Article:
The most prolific isn’t slowing down
The most prolific bridge-book author is David Bird from England, with well over 100 titles. The monks of St. Titus, led by the egocentric Abbot, are his most famous characters.
In “The Abbot, the Parrot and the Bermuda Bowl” (Master Point Press), the Bozwambi tribe from the Upper Bhumpopo has qualified for the 2015 Bermuda Bowl in India. The players had learned bridge from missionaries sent there by the Abbot many years ago. When the Abbot visits the tribe and learns of their success, he insists on being added to the team. His teammates are Miss Nabooba, Mrs. Okoku, Mbozi and the Witchdoctor; his partner is the Parrot, the tribe’s best player. The Parrot made this four-spade contract look easy. What did he do after West led the heart queen?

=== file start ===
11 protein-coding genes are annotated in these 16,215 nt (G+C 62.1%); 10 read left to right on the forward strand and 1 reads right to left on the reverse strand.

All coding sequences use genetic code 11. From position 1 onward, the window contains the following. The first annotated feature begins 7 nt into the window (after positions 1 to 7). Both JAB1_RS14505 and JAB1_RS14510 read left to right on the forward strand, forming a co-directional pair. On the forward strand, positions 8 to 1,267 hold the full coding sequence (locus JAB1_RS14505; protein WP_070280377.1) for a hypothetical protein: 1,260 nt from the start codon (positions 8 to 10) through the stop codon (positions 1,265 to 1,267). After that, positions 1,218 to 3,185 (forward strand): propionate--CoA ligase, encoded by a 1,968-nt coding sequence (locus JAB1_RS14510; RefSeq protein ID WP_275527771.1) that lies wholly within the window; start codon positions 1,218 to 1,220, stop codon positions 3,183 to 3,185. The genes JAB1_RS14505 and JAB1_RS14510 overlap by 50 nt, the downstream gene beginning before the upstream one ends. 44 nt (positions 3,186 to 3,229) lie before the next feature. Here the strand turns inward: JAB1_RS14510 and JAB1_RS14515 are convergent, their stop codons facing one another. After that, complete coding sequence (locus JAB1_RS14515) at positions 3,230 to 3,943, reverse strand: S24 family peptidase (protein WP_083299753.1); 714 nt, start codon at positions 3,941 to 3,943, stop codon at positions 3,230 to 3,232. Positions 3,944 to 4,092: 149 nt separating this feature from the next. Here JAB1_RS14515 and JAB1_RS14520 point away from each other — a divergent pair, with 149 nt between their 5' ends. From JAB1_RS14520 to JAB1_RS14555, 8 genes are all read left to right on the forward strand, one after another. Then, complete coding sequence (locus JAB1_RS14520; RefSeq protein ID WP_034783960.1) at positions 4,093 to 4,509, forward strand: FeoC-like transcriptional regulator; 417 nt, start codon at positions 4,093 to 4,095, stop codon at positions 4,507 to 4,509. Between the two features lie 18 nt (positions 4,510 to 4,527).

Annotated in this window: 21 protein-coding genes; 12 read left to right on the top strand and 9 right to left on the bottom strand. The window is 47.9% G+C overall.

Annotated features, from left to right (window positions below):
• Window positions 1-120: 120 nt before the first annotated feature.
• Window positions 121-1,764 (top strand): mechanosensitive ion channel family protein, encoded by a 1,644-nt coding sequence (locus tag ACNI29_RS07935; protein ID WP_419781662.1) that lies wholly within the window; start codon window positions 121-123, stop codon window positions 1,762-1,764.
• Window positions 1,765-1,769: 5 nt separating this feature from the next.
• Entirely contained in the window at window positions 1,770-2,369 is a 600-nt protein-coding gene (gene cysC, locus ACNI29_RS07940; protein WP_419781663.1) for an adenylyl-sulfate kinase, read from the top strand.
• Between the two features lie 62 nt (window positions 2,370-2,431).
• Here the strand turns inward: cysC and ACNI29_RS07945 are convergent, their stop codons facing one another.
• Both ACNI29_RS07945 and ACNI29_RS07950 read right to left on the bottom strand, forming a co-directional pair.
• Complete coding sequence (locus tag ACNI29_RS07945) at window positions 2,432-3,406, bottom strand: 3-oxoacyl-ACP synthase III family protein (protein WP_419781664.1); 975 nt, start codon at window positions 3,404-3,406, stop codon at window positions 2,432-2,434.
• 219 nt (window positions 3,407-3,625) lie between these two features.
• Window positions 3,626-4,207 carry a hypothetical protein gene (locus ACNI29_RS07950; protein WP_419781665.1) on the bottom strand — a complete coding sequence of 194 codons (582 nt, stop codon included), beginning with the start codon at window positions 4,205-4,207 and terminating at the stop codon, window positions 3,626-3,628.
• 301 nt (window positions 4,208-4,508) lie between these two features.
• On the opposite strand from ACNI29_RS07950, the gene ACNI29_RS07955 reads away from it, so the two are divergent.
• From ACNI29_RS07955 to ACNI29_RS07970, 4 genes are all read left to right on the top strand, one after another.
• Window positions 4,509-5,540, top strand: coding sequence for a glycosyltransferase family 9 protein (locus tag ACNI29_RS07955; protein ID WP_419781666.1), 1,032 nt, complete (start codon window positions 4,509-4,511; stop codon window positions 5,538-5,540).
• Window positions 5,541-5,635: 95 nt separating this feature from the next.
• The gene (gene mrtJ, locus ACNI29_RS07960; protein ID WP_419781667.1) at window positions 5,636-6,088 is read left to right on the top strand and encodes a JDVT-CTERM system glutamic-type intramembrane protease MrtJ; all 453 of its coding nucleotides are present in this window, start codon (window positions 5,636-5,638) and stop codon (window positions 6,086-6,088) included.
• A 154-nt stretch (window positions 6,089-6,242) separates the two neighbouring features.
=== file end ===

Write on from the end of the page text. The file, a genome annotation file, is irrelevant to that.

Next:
Declarer needed to find trumps splitting 2-1, but he still might have lost one spade and three diamonds if East got on lead and shifted to a high diamond, West having the ace hovering over South’s king. To maximize his chances, the Parrot won the first trick, ruffed his remaining heart on the board and led a trump. When East played the 10, the Parrot flicked a low spade onto the table. West won with his queen, but had no winning defense. If he had played a club, declarer would have drawn the missing trump and claimed 10 tricks: four spades, one heart, four clubs and the heart ruff. When West, in desperation, shifted to a diamond, hoping South had only queen-third, the contract made with an overtrick. The deals are instructive and the prose entertaining -- as usual from this author.